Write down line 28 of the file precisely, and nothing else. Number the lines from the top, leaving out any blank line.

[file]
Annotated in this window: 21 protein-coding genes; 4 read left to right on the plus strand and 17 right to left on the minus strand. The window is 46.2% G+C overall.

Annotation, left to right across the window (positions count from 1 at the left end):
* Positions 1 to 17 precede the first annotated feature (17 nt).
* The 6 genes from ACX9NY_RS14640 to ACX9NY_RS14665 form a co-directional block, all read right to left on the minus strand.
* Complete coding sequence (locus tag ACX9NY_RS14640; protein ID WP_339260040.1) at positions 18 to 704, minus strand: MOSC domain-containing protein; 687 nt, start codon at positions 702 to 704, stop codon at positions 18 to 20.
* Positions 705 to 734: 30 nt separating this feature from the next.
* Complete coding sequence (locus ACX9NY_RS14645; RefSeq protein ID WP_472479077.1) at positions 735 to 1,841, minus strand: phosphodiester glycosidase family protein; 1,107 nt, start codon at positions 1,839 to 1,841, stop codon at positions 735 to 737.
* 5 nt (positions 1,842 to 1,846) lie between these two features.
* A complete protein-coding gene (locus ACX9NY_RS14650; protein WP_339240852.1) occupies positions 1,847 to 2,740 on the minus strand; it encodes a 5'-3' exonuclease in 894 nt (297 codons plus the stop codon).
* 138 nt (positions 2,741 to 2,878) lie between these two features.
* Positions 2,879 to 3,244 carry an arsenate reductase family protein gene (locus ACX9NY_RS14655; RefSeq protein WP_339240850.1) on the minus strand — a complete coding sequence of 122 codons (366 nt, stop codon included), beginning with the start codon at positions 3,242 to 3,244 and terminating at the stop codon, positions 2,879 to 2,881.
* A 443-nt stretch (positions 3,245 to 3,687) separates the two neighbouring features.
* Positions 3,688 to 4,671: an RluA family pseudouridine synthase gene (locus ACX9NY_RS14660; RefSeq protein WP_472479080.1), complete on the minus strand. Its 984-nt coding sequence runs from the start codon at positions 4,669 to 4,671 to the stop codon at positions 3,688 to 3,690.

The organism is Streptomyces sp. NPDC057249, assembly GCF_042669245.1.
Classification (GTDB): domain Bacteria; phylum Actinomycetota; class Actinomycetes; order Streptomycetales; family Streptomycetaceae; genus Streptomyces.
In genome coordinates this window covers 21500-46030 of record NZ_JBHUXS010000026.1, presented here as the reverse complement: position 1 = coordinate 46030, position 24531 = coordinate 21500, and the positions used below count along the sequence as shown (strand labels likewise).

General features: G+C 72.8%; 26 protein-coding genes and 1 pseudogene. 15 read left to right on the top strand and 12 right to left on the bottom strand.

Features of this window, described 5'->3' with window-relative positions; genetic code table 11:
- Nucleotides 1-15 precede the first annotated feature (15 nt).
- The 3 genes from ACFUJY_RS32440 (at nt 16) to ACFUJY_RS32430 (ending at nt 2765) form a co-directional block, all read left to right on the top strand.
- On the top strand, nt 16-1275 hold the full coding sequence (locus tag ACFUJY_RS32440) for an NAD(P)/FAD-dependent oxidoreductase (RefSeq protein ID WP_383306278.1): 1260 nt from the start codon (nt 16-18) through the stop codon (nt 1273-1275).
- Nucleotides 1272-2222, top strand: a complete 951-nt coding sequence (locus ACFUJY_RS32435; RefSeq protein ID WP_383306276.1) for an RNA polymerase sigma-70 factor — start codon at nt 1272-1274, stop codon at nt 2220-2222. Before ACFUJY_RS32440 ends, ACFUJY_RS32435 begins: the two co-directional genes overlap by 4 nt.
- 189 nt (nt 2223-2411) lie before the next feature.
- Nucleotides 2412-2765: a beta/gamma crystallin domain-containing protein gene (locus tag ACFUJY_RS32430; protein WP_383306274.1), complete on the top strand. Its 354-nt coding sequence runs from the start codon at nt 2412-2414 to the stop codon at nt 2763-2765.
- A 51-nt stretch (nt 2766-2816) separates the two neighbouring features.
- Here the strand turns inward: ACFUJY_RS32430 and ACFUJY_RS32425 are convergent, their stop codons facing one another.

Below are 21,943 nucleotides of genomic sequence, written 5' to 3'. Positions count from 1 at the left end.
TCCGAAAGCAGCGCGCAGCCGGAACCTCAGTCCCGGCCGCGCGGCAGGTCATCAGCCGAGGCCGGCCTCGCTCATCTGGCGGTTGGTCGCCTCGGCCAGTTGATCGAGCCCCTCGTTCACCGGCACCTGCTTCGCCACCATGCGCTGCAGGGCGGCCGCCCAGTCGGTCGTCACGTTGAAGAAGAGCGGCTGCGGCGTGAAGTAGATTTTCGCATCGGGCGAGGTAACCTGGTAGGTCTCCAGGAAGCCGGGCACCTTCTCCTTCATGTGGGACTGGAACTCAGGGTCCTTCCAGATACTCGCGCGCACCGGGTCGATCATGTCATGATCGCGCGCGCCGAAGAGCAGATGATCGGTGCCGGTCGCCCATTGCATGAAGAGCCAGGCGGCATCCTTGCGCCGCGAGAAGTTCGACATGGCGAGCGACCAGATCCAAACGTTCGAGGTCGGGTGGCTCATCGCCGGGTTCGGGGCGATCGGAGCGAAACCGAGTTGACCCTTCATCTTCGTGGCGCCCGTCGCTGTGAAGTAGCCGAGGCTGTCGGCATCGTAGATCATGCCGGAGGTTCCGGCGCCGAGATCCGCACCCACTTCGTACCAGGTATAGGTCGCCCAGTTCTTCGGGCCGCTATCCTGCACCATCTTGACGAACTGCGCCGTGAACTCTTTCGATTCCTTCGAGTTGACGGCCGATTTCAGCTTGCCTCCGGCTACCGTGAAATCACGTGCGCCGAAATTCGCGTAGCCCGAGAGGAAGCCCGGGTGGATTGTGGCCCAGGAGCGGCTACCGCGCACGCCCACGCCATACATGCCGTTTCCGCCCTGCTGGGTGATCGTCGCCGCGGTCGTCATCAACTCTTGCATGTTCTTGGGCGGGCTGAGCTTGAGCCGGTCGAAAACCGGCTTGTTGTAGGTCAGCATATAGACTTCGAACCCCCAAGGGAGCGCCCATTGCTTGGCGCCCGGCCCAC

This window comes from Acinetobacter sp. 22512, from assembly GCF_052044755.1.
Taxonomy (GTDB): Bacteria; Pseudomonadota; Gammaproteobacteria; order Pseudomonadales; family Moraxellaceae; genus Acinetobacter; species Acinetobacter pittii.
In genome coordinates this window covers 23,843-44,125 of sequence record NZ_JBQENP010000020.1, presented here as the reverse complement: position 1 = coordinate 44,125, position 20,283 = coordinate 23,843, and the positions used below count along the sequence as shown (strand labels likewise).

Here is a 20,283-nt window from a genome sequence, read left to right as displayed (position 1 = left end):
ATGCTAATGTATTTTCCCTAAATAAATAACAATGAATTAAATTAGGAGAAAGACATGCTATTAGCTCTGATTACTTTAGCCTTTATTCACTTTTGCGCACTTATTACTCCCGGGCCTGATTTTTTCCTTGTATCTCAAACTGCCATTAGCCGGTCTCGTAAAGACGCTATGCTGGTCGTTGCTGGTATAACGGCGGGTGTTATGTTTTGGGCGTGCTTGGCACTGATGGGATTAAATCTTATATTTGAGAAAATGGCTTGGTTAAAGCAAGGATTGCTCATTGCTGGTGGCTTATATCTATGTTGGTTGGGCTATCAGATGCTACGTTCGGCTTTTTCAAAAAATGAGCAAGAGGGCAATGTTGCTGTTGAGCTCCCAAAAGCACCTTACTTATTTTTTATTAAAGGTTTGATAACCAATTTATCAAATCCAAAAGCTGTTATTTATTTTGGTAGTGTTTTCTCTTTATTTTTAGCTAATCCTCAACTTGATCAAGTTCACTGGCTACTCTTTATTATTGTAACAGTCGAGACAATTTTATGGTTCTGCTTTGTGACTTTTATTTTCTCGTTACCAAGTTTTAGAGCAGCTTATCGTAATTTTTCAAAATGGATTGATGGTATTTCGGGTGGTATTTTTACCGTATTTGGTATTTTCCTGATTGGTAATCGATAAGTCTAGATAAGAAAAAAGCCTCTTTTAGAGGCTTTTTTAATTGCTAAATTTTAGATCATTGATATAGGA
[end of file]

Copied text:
TCCGAAAGCAGCGCGCAGCCGGAACCTCAGTCCCGGCCGCGCGGCAGGTCATCAGCCGAGGCCGGCCTCGCTCATCTGGCGGTTGGTCGCCTCGGCCAGTTGATCGAGCCCCTCGTTCACCGGCACCTGCTTCGCCACCATGCGCTGCAGGGCGGCCGCCCAGTCGGTCGTCACGTTGAAGAAGAGCGGCTGCGGCGTGAAGTAGATTTTCGCATCGGGCGAGGTAACCTGGTAGGTCTCCAGGAAGCCGGGCACCTTCTCCTTCATGTGGGACTGGAACTCAGGGTCCTTCCAGATACTCGCGCGCACCGGGTCGATCATGTCATGATCGCGCGCGCCGAAGAGCAGATGATCGGTGCCGGTCGCCCATTGCATGAAGAGCCAGGCGGCATCCTTGCGCCGCGAGAAGTTCGACATGGCGAGCGACCAGATCCAAACGTTCGAGGTCGGGTGGCTCATCGCCGGGTTCGGGGCGATCGGAGCGAAACCGAGTTGACCCTTCATCTTCGTGGCGCCCGTCGCTGTGAAGTAGCCGAGGCTGTCGGCATCGTAGATCATGCCGGAGGTTCCGGCGCCGAGATCCGCACCCACTTCGTACCAGGTATAGGTCGCCCAGTTCTTCGGGCCGCTATCCTGCACCATCTTGACGAACTGCGCCGTGAACTCTTTCGATTCCTTCGAGTTGACGGCCGATTTCAGCTTGCCTCCGGCTACCGTGAAATCACGTGCGCCGAAATTCGCGTAGCCCGAGAGGAAGCCCGGGTGGATTGTGGCCCAGGAGCGGCTACCGCGCACGCCCACGCCATACATGCCGTTTCCGCCCTGCTGGGTGATCGTCGCCGCGGTCGTCATCAACTCTTGCATGTTCTTGGGCGGGCTGAGCTTGAGCCGGTCGAAAACCGGCTTGTTGTAGGTCAGCATATAGACTTCGAACCCCCAAGGGAGCGCCCATTGCTTGGCGCCCGGCCCAC